Many times over the past twenty-four months he'd tried to convince himself that he hated her. His anger was a red-hot flame he held close to his chest and stoked whenever his mind wandered to tender memories. But he couldn't hate her. Not really. Not when it counted.
Thing was, no matter how hard he tried to suppress his weakness, in the dark of midnight, he found himself longing for Tish and all that they'd lost.
He still ached for the feel of her curvy body nestled against his. Still longed to smell the spicy scent of her lush auburn hair. Still yearned to taste the rich flavor of her femininity lingering on his tongue. Even here, in the brightness of the noonday sun, surrounded by a crowd, he felt it.
Dry. Empty. Desperately alone.
The tip of his left thumb strayed to the back of his ring finger, feeling for the weight of the band that was no longer there. He swallowed past the unexpected lump in his throat.
Head in the game, Tremont.
Shane clenched his jaw to keep from thinking about Tish. Channeling all his attention onto safeguarding Ely-see. This was his life now. Without a wife. Without a real home. The job was the only thing that defined him. He was a bodyguard, a protector, a sentinel. He was descended from war heroes. It was in his blood. In his very DNA.
The University of Texas chancellor stepped to the microphone and made a speech about Nathan Benedict and the dedication of the new Poli-Sci wing in his honor. Then he introduced Elysee.
A cheer went up. She was a crowd pleaser.
Elysee smiled and cameras clicked. An award-winning high school marching band that had been recruited for the event struck up "God Bless America." Shane's eyes never stopped assessing; his brain never ceased analyzing.
An assistant handed Elysee a pair of scissors so outrageously large that she had to grab onto them with both hands. Laughing, she raised the Gulliver-sized shears. Whenever she smiled, Elysee was transformed. Her bland blue eyes sparkled and her thin mouth widened and she tossed her hair in a carefree gesture. For one brief moment she looked as beautiful as any runway model.
The thick red ribbon fell away.
The backhoe dipped for dirt at the same moment the bulldozer's blade went to ground and the road grader's engine revved.
The crowd, including the protesters behind the picket line, cheered again and applauded politely. Nearby, the backhoe operator was apparently having trouble with the equipment. It moved jerkily as its bucket rose. Elysee was perched precariously close to the platform's edge.
The backhoe arm swung wide.
In that instant Shane saw pure panic on the backhoe operator's face and realized the man had lost control of the machinery. The bucket zoomed straight for Elysee.
He felt no fear, only a solid determination to protect the President's daughter at all costs.
But it felt as if he were moving in slow motion, his legs locked in molasses, his arms slogging through ballistics gel. He lunged, flinging his body at Elysee.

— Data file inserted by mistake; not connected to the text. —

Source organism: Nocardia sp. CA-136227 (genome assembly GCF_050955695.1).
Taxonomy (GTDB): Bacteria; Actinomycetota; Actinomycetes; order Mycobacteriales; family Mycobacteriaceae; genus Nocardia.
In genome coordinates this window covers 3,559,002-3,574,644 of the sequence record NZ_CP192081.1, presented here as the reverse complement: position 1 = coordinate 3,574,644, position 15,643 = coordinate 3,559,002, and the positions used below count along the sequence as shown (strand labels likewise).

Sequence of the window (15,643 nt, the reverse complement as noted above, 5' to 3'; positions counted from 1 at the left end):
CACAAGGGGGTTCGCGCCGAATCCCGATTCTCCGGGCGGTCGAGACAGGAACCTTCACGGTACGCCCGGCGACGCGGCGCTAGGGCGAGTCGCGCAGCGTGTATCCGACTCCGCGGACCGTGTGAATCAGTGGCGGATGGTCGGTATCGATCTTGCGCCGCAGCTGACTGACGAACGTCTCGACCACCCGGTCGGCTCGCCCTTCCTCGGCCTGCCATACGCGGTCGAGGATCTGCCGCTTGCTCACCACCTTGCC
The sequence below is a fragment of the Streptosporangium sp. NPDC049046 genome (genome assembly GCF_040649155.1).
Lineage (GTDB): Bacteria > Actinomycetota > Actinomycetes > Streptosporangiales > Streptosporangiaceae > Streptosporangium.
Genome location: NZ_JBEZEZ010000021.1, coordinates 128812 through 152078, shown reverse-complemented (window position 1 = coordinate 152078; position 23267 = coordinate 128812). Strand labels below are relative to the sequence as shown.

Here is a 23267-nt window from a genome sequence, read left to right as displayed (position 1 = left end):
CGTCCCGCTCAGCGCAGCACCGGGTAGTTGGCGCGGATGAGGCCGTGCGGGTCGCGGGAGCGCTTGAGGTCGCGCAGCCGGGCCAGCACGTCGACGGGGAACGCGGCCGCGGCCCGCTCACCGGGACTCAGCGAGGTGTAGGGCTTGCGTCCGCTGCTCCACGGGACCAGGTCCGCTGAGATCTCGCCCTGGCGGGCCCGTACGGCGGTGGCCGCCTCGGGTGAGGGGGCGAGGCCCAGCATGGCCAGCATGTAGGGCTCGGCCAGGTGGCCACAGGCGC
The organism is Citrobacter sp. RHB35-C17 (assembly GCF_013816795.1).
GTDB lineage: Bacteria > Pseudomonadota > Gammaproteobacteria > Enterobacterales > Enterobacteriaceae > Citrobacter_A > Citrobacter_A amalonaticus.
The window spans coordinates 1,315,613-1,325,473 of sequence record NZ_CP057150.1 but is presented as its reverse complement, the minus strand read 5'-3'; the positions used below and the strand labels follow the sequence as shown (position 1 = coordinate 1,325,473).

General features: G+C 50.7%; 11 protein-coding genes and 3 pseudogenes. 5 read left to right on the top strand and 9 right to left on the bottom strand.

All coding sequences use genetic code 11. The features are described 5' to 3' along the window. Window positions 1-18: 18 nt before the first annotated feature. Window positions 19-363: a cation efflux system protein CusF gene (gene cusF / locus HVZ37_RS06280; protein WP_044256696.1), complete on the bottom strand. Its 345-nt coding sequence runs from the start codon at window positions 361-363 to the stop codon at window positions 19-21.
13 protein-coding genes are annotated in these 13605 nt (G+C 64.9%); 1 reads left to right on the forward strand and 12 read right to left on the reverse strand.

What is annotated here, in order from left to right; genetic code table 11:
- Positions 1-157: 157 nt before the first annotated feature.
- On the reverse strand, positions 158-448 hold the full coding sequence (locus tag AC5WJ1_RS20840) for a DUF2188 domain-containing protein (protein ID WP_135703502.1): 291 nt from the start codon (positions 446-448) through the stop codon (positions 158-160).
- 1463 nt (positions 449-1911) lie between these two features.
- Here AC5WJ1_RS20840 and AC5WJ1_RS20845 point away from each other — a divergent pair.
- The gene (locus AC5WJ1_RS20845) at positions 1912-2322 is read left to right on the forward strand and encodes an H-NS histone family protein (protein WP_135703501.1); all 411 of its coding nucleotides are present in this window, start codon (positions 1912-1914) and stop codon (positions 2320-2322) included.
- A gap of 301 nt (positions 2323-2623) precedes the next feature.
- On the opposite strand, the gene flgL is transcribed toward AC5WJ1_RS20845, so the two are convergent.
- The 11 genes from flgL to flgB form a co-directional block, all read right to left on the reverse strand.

He hit her with his shoulder. She cried out, fell to her knees.
Spinning, Shane turned to face the earthmoving equipment, hand simultaneously diving for his duty weapon at the same second the backhoe bucket sluiced through the air, slinging loamy soil.
His arm went up, gun raised.
The bucket caught his right hand, yanking him up off the platform. He heard the awful crunch, but the pain didn't immediately register. He was jerked from his feet. He tried to pull the trigger, not even knowing what he was shooting at, just reacting instinctively to danger. He'd kill for Elysee, if that's what it took.
But his fingers refused to comply. What the hell was wrong with his fingers? Shane frowned, puzzled.
The driver looked horrified as his gaze met Shane's. He was dangling from the bucket right before the operator's eyes as the man frantically grabbed levers and fumbled with controls.
Distantly, Shane heard Elysee screaming his name. Was she hurt? In pain? Had someone gotten to her? Was she being kidnapped? Was the runaway backhoe all a ruse to deflect attention from hostage takers? The questions pelted his mind, hard as stones.
People were running and screaming, rushing in all directions, ducking and dodging, tripping and falling. He feared a stampede.
Shane swiveled his head, trying to locate Elysee in the confusion. Why couldn't he feel the pistol in his hand? Dammit, why couldn't he feel his hand?
"Elysee!" Her name tore from his throat in a guttural growl.
The backhoe arm slung Shane up high, and then slammed him down hard onto the cab of the earthmoving vehicle.
Metal contacted with bone.
Pain exploded inside his skull, a starburst of bright searing light.
Then his vision went dark as he tumbled toward the hardpacked ground and slumped into the inky-black tunnel of unconsciousness.
Excerpted from Once Smitten, Twice Shy by Lori Wilde Copyright © 2008 by Laurie Vanzura. Excerpted by permission.